Lament is ingrained into the culture of Jesus’ people and will be until he returns. That’s why we recently added a corporate prayer of lament to our public worship.
Good books help us follow Jesus.
Over time, C. S. Lewis came to see the dangers in both individualism and collectivism in Christian worship. More importantly, he came to see how the church is the antidote to both.
These resources would help any Christian who wants to understand how the nature of God impacts the Christian life, what it means to be a growing disciple of Jesus Christ, and how to grow into a mature leader for the glory of Christ.
Famously known as “the man of granite with the heart of a child,” JC Ryle stands out as a towering example of Christian fortitude and pastoral excellence.
The task of the church can be described in all sorts of ways, but one of the most evocative is this: we are called to live the exodus.
In this episode, Mark chats with Jonathan about his new book How the Nations Rage: Rethinking Faith & Politics in a Divided Age.
For many churches, the Sunday School hour has gone by the wayside. In this episode of Pastors’ Talk, Mark and Jonathan talk about how Core Seminar classes can become a vital ministry for any local church.
Phrases like “I’m more Christian than black or white” are gloriously true, but they’re often wielded in white culture to enable and encourage colorblindness.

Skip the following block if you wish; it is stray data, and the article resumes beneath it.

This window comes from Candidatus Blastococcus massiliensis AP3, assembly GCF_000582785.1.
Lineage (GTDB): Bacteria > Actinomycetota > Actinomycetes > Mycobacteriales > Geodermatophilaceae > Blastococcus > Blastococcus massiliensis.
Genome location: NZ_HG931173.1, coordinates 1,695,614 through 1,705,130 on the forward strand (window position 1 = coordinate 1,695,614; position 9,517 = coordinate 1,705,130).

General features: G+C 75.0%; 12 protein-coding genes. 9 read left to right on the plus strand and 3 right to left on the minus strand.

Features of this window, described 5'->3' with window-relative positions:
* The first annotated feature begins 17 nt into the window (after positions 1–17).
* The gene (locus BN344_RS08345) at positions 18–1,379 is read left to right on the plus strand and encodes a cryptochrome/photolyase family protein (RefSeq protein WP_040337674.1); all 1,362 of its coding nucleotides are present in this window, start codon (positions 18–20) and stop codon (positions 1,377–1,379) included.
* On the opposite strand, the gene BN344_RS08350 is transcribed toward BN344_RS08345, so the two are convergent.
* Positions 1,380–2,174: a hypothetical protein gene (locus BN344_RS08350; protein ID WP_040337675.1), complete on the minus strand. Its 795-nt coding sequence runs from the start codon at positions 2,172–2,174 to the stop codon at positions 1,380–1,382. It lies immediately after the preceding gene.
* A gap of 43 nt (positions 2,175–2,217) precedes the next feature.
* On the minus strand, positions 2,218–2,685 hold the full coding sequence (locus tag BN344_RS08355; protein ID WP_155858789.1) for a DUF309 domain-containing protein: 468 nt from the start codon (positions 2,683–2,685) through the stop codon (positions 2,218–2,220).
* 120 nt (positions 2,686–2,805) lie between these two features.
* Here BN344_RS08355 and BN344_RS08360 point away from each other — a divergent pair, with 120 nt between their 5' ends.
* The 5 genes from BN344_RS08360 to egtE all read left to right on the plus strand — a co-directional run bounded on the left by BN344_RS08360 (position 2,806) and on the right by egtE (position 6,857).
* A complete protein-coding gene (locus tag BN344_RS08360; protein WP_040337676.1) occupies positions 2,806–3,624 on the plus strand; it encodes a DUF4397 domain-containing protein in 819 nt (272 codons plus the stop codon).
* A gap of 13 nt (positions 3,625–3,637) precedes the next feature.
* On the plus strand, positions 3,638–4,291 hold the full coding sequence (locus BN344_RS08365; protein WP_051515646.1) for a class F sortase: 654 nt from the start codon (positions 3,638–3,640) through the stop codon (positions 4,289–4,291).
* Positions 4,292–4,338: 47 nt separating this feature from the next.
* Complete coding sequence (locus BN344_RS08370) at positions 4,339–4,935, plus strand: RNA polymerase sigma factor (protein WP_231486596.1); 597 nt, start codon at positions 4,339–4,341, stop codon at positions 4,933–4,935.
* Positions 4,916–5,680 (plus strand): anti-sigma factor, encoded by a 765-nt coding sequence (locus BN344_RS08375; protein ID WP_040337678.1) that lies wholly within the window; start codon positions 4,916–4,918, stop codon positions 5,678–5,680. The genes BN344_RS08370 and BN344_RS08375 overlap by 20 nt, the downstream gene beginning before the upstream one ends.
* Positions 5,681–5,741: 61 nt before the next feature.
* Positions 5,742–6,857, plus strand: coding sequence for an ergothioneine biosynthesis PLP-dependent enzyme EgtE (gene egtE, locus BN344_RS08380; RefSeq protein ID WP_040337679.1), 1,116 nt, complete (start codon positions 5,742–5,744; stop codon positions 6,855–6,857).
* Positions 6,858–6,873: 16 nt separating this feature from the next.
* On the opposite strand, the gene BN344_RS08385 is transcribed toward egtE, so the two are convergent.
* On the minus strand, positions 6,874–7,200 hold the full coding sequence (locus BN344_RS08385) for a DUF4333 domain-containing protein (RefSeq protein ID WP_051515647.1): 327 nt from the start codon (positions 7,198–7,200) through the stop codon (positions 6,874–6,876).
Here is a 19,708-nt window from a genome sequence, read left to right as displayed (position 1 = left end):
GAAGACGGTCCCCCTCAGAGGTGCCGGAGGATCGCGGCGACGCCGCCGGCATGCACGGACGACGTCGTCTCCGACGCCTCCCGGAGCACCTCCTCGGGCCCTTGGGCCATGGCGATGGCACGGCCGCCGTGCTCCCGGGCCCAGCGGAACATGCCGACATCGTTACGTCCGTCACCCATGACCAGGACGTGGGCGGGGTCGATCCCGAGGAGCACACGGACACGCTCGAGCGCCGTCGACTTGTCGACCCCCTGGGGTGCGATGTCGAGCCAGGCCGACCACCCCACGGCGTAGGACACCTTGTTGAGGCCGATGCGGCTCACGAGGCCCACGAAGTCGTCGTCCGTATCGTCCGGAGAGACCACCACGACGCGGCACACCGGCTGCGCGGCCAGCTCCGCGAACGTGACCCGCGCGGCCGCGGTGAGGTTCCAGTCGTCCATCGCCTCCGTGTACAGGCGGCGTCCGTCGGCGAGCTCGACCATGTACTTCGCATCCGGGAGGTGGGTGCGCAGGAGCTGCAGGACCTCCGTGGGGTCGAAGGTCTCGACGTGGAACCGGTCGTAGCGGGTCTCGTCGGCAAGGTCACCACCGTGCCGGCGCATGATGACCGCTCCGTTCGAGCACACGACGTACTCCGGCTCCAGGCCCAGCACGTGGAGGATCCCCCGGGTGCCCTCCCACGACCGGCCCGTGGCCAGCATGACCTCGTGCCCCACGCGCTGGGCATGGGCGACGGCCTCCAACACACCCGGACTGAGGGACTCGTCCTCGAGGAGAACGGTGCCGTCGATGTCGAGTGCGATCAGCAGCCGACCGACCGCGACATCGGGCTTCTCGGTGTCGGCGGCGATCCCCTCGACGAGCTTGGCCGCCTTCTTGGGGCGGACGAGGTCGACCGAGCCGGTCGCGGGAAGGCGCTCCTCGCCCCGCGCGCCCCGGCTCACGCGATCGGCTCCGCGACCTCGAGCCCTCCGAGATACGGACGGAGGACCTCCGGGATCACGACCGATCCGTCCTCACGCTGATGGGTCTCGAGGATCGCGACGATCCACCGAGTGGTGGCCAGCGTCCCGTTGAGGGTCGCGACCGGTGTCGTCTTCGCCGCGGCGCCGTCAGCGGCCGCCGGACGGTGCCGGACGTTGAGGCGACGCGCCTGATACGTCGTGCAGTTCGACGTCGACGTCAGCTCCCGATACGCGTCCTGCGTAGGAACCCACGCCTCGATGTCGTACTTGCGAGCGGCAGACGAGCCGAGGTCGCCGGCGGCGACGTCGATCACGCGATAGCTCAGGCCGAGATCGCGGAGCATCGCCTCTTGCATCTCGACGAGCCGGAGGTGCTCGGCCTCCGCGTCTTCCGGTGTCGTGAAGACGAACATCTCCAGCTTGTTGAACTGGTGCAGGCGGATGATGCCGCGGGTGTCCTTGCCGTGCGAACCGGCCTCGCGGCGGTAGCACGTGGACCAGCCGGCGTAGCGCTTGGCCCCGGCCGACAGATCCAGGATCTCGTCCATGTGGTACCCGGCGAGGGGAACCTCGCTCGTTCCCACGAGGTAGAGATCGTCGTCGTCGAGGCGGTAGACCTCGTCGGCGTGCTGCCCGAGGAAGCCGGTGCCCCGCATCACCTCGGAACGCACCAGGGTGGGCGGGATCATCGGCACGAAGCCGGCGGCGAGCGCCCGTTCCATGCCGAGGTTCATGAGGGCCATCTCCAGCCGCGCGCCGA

Some say that religion shouldn’t be brought into the public square, especially not into politics. This common wisdom is well-intentioned but wrong, unhelpful, and ultimately impossible to put into practice.
We serve America best when we don’t serve her first.
In our rush to explain and emphasize the differences between men and women, we too often forget to emphasize the gloriously counter-culture truth of the equality of men and women.
Where do we first beat swords into plowshares and spears into pruning hooks? Where should love of enemy first dissolve a nation’s tribalism? Where should Lincoln’s “just and lasting peace” first take root and grow?
We should tell the stories of successful Christian social advocates. But we should also tell the “unsuccessful” stories too, and explain how so many “unsuccessful” heroes pleased God through their faithfulness.
Our cultural engagement should always advertise our true hope. Just as we are not of this world, our hope is not of this world—nor is it dependent on this world’s acceptance.